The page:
two women holding children's books
Helm, Roswell, and Izat in an undated photo.

Louise Goodrich Izat ’70 and Donna Helm ’70 met their first week of classes in 1966. As French majors, they enjoyed many classes together with May Roswell, a professor of French and German and a founder of UMBC’s modern languages department. “May Roswell was a wonderful professor,” remembers Izat. They remember her as a dedicated and inspiring teacher. Now, more than half a century later, the two friends who share a love of words, have come together to create the Childhood Literacy Scholarship Endowment in honor of Roswell.

Izat has been a volunteer at a reading camp in her community for six years. Her experience has made her aware of how many children need additional reading support to move beyond decoding to comprehension and develop a lifelong love of reading. Helm has always been proud that she comes from a family of avid readers and has seen the positive impact strong reading skills can have on a career. After learning what work UMBC faculty and students are doing in the work of childhood literacy, Izat and Helm decided to combine their love of the written word to support early literacy work. 

The scholarship is awarded through The Sherman Center for Early Learning in Urban Communities (the Sherman Center). “With this Childhood Literacy Scholarship, our goal is to provide financial aid to promising undergraduate students committed to early childhood literacy development,” says Izat. Izat and Helm’s $25,000 endowment will support a different UMBC student each year with a scholarship of $1,000 or more for educational and research expenses. 

Supporting the next generation of educators

By focusing on childhood literacy, Helm and Izat’s endowment will help a burgeoning education professional continue to focus on their research and community-engaged work.

Ayodélé La Veau ’21, psychology and theatre, the first recipient of the scholarship, has been an active volunteer in the Sherman Center’s Literacy Fellows Program at Bay-Brook Elementary/Middle School in Baltimore City. The program pairs college students with a Baltimore City elementary school. Fellows visit a classroom and work with a teacher throughout the semester, helping students develop reading and writing skills. 

Headshot courtesy of La Veau.

La Veau was able to be a part of a transition period with Bay-Brook Elementary/Middle School when they opened their new building. She saw how the combination of entering into a new building and having a more equipped teacher in their new learning environment made students more willing to learn and excitement to improve their literacy skills. “I believe in the impact of showing children the possibility and importance of their growth and development,” shares La Veau. “Not only through verbal affirmation but through proper guidance and access to resources.”

In 2020, La Veau earned a UMBC Undergraduate Research Award to study the use of the creative process as a means to teach and explore social-emotional learning using data from public secondary schools and creative arts programs within Baltimore City. The pandemic did not permit her to begin the research. Instead, she shifted her attention to supporting local communities digitally.

In addition to the academic and mental health needs of young people, La Veau is equally adamant about food equity and its impact on both. She currently serves as the vice president of the board of directors for The Plantation Park Heights Urban Farm which grows healthy food to help feed people facing food insecurity in Baltimore.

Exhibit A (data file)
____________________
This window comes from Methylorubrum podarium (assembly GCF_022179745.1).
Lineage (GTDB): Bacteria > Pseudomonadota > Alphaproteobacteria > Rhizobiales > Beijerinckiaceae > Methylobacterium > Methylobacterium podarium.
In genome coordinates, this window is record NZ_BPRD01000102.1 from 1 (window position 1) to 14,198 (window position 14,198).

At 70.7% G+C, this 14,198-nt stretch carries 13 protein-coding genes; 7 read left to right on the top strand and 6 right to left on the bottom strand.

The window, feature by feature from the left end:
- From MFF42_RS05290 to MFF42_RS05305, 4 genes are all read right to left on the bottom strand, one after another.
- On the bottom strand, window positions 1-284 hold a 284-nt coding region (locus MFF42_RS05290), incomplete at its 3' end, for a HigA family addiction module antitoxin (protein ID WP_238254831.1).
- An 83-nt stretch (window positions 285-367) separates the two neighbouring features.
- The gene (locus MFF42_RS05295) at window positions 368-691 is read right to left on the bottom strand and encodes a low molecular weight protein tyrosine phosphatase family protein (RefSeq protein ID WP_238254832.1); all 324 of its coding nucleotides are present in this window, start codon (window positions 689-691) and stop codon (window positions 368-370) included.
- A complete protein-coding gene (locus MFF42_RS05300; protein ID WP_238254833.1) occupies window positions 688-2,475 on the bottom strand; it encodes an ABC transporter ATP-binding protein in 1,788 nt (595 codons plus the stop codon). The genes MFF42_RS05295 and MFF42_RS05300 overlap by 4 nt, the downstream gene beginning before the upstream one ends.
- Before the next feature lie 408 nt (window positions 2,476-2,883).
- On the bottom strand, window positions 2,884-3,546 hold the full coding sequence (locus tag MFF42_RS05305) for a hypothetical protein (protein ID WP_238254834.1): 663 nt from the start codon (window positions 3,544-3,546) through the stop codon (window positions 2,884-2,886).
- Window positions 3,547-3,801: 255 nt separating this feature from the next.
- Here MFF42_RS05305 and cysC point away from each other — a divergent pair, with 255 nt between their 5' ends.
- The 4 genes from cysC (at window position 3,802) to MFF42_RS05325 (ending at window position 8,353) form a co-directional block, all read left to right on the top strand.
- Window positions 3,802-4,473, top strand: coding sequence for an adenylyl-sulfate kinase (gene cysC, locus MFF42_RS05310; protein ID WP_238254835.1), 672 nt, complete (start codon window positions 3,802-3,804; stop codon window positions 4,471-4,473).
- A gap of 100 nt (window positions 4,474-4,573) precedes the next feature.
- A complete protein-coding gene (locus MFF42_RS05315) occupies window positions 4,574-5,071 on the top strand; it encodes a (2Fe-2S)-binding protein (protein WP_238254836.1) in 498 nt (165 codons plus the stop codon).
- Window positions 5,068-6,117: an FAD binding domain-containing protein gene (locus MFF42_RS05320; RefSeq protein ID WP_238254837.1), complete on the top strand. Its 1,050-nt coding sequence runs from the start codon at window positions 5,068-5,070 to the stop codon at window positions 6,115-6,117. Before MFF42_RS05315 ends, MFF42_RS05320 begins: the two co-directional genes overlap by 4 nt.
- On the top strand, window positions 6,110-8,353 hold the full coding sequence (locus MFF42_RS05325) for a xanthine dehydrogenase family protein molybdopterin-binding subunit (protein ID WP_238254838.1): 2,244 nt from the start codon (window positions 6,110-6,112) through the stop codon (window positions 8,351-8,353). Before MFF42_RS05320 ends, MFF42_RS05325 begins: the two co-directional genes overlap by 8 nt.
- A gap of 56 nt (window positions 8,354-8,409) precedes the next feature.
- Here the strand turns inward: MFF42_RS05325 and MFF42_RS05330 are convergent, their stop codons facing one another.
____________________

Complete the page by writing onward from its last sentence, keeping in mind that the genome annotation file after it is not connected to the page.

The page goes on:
“My work allows me to witness the effects of investing in children’s lives through healthy and safe learning environments,” shared La Veau. “The Childhood Literacy Scholarship is so wonderful and has been a major blessing for me.” La Veau’s zeal is not an exception but an example of the various committed students the Sherman Center supports. 

Part of the solution

Izat and Helm are excited that the scholarship will help La Veau continue her work with young children and her research. “We want to support students who will become part of the solution to the childhood literacy problem in our country,” share the two donors. “We are delighted that Ayodélé La Veau is our first recipient. She has a lot of energy, is an amazing young woman, and her work will have a positive impact on the lives of children.”

Sherman Center Director Mavis Sanders, in yellow, at the 2018 Teacher Summer Institute, which provides early childhood educators with information, resources, and collaborative planning time. Photo by Marlayna Demond ’11.

Izat and Helm’s endowment supports the mission of the Sherman Center “to build a strong foundation for lifelong learning among young children in Baltimore City and develop best early childhood education practices for urban schools.” Now in its third year, the Sherman Center has become the hub of early childhood education, research, and practices, not only for Baltimore City but also for Maryland. 

“There is something special about UMBC students, past and present, and it is great when they meet around shared commitments,” says Mavis Sanders, professor of education and the inaugural director of the Sherman Center. “I am grateful to be a part of the Childhood Literacy Scholarship and assist alumni, like Louise Izat and Donna Helm, to support Retrievers who share their passion for helping children discover the joy and power of reading.”

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Header image provided by Donna Helm and Louise Izat.

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